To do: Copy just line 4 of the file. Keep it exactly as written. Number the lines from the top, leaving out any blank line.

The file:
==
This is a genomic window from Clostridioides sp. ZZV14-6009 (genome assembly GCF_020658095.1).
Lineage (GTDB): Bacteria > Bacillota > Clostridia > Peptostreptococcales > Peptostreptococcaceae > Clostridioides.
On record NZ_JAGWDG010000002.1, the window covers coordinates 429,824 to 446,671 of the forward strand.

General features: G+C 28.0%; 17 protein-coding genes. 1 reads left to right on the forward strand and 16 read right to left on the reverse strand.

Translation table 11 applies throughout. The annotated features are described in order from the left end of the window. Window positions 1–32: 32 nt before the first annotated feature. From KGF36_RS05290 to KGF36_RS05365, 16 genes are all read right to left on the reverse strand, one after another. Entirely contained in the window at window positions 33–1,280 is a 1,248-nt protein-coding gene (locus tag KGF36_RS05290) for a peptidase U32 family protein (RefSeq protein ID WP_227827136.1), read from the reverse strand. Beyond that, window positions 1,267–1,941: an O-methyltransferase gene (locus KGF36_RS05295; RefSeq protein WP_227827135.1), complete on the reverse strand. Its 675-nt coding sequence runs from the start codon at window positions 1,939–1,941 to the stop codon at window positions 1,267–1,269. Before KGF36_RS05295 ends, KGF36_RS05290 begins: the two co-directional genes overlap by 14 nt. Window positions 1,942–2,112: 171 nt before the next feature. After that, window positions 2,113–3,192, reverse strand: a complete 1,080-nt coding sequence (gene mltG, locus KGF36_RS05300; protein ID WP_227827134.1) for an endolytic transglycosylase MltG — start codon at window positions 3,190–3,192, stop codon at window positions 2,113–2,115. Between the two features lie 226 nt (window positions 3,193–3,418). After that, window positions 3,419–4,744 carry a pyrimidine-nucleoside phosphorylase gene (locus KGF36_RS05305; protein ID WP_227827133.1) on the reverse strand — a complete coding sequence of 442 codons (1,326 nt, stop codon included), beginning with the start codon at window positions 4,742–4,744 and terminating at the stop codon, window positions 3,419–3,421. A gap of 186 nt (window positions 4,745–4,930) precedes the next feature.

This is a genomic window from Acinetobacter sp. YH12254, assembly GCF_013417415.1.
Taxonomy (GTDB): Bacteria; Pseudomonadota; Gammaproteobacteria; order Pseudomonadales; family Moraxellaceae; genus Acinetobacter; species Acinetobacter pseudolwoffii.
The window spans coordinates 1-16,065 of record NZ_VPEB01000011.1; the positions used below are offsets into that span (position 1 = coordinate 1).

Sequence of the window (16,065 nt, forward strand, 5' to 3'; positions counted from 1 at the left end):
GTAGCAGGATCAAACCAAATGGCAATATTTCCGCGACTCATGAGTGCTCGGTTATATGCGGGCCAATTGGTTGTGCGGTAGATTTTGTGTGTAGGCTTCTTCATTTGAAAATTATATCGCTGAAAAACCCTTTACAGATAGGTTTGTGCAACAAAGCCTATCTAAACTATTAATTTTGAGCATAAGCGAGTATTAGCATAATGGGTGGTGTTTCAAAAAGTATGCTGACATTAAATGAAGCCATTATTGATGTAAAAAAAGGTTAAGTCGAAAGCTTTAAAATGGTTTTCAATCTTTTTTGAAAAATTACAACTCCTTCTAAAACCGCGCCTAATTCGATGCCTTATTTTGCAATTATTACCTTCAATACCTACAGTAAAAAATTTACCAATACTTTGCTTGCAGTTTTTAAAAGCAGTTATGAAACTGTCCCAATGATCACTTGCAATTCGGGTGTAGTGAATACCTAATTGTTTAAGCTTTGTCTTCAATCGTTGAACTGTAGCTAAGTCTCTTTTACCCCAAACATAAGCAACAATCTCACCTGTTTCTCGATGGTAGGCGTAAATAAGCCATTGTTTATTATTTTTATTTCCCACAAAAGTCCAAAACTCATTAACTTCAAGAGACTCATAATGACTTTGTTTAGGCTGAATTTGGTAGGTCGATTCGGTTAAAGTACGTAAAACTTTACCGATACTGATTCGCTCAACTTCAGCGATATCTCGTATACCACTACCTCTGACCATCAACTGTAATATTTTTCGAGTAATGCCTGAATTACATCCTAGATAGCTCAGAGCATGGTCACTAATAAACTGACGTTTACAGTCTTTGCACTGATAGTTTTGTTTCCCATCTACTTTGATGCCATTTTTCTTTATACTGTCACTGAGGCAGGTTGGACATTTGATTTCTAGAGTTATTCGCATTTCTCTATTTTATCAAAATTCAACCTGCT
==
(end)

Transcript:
General features: G+C 28.0%; 17 protein-coding genes. 1 reads left to right on the forward strand and 16 read right to left on the reverse strand.